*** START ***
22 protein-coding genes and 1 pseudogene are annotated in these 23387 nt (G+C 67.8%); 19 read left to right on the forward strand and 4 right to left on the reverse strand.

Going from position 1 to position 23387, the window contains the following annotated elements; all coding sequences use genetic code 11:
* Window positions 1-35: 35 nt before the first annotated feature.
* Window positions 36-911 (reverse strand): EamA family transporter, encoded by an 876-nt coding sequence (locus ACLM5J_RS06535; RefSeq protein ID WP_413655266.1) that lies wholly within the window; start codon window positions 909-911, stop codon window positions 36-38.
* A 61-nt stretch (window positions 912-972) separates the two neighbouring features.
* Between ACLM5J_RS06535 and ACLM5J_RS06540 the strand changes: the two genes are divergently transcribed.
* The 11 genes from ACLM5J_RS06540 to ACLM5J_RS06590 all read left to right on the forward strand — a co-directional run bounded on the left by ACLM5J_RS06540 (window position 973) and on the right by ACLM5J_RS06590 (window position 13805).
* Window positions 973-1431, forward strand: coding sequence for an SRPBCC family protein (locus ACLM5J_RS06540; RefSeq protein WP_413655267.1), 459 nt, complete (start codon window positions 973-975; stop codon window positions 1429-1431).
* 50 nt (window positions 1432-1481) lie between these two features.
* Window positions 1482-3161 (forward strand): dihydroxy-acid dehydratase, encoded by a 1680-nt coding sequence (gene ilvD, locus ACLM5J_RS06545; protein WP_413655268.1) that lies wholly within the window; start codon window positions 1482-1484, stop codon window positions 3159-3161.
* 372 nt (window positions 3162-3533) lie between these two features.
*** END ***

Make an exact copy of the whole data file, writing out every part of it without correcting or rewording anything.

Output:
22 protein-coding genes and 1 pseudogene are annotated in these 23387 nt (G+C 67.8%); 19 read left to right on the forward strand and 4 right to left on the reverse strand.

Going from position 1 to position 23387, the window contains the following annotated elements; all coding sequences use genetic code 11:
* Window positions 1-35: 35 nt before the first annotated feature.
* Window positions 36-911 (reverse strand): EamA family transporter, encoded by an 876-nt coding sequence (locus ACLM5J_RS06535; RefSeq protein ID WP_413655266.1) that lies wholly within the window; start codon window positions 909-911, stop codon window positions 36-38.
* A 61-nt stretch (window positions 912-972) separates the two neighbouring features.
* Between ACLM5J_RS06535 and ACLM5J_RS06540 the strand changes: the two genes are divergently transcribed.
* The 11 genes from ACLM5J_RS06540 to ACLM5J_RS06590 all read left to right on the forward strand — a co-directional run bounded on the left by ACLM5J_RS06540 (window position 973) and on the right by ACLM5J_RS06590 (window position 13805).
* Window positions 973-1431, forward strand: coding sequence for an SRPBCC family protein (locus ACLM5J_RS06540; RefSeq protein WP_413655267.1), 459 nt, complete (start codon window positions 973-975; stop codon window positions 1429-1431).
* 50 nt (window positions 1432-1481) lie between these two features.
* Window positions 1482-3161 (forward strand): dihydroxy-acid dehydratase, encoded by a 1680-nt coding sequence (gene ilvD, locus ACLM5J_RS06545; protein WP_413655268.1) that lies wholly within the window; start codon window positions 1482-1484, stop codon window positions 3159-3161.
* 372 nt (window positions 3162-3533) lie between these two features.